Gov. Ted Strickland's plan to boost Ohio's struggling economy anticipates $73 million in new revenue from an expansion of the lottery, which includes a video version of Keno to be offered in bars and other age-controlled venues.
The governor said he distinguishes the new games from the video gambling machines outlawed in 2007 because they will be "state-monitored, state-controlled and state-regulated." His spokesman, Keith Dailey, said the Keno game is much different from video slot machines outlawed in 2007, because numbers are selected in the fashion of other lottery games and winners are displayed on a video monitor.
"It's not like Tic Tac Fruit, where you sit in front of the machine all day pumping in quarters," he said.
Diane Howard, an employee of the Golden Penny Skilled Gaming Arcade in Newark, said re-introducing cash gaming machines — even if they were state-issued — would be a boon for a business struggling since the cash-prize machines were outlawed.
The arcade now operates on a prize redemption system, where customers trade in tickets for prizes instead of receiving cash.
She estimated business is down about 40 percent since they switched to prize redemption.
"I think they should have (the machines)," she said. "I don't think it's hurting anyone."
Wes Haberman, of Granville, said the machines could generate cash that normally flows out of state, adding Ohio should establish its own casinos if the machines are being considered.
"I wish they would have casinos in Ohio so people wouldn't drive to West Virginia," he said.
Matthew Castle, of Newark, said the government should more closely analyze the economy before taking action.
"I think (the lottery expansion) is a false solution. I think we need to look at what's really wrong with the economy," he said. "It just seems more or less that it's a diversion tactic."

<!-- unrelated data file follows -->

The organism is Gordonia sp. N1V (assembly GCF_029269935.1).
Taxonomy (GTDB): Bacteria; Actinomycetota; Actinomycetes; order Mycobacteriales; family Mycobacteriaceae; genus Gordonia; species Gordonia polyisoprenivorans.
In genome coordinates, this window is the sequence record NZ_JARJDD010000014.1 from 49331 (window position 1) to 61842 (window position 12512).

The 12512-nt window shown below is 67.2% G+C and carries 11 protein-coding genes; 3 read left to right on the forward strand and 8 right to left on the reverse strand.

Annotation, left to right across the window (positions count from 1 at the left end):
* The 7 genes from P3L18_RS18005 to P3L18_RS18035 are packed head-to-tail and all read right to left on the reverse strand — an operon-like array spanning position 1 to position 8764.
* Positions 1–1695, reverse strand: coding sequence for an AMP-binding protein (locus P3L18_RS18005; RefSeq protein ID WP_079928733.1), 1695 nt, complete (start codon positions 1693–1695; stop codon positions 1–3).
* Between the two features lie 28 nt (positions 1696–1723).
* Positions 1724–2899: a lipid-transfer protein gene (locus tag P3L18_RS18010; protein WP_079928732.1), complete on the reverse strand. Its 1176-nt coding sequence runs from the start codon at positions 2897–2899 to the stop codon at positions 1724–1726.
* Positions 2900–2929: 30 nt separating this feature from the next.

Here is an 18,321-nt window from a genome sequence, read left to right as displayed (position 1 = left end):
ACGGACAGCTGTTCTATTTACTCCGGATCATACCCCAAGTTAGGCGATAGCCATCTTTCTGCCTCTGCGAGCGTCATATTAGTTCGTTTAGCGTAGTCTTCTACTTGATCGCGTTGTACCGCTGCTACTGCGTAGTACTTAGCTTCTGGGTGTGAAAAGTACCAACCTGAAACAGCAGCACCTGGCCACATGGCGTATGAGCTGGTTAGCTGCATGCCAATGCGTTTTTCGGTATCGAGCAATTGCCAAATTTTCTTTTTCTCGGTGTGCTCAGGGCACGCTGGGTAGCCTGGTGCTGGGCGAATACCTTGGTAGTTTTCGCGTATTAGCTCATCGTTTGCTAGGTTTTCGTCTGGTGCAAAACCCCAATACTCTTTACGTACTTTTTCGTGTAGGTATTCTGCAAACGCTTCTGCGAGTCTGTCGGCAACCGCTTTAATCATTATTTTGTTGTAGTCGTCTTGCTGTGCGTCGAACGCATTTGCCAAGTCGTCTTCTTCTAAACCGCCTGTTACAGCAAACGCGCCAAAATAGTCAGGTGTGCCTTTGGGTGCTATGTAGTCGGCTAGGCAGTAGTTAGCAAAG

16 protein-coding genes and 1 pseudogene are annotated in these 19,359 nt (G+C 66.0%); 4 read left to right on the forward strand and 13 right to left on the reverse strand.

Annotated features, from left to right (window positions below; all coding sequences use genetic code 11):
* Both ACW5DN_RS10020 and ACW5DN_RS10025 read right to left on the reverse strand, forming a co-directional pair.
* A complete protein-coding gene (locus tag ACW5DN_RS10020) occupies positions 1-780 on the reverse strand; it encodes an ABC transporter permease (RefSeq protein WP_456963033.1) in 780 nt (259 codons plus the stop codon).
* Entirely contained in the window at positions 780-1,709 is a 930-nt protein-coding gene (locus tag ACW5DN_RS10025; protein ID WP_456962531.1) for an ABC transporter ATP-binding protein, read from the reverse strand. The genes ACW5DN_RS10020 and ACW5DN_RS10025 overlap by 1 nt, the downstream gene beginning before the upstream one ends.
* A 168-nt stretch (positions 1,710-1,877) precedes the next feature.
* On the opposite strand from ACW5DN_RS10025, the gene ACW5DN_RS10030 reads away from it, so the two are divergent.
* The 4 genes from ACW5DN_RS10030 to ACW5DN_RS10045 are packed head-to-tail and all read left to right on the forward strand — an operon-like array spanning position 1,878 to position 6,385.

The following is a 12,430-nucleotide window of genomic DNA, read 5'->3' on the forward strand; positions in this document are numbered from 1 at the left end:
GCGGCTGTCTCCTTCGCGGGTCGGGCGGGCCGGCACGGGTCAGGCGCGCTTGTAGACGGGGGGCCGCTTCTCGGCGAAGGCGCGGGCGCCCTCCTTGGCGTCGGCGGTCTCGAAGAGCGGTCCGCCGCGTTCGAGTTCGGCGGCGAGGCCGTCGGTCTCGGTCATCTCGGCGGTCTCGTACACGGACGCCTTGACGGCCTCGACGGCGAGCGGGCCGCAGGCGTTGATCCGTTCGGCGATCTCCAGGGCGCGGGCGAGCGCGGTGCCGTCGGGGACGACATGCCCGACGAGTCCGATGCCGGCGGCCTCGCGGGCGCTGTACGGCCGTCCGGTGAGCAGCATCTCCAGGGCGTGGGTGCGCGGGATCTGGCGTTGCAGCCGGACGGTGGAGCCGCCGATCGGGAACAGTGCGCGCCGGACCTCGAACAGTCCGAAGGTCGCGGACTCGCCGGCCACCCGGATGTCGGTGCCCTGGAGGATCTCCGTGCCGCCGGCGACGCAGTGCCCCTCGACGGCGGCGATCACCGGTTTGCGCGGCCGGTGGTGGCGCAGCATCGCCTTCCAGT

Strickland said he can make the lottery changes without legislative approval, but he needs their help to enact many of the other proposals.
U.S. Sen. George Voinovich, a former Republican governor of the state, also disagreed with the Strickland administration's characterization of the games — suggesting that adding the game goes against the wishes of Ohioans who have voted against expanded gambling proposals three times.
"This is in no way an expansion of the lottery," he said. "From a public policy standpoint, I urge the Legislature to reject this idea and do what I did when I was governor in this situation, which was to work harder and smarter and do more with less. This would be a foot in the door for full-blown gambling and, once that happens, Katie bar the door."
State Rep. Jay Hottinger said that should be reason for speculation.
"They said that's something they can do without legislative authority," Hottinger said. "At first glimpse, I'd have to question that.
"Expansion of gambling and the lottery is a contentious issue. Government should derive revenue from people's strengths, not (their) weaknesses. But, even if it's included, I don't know how that solves the (deficit) problem."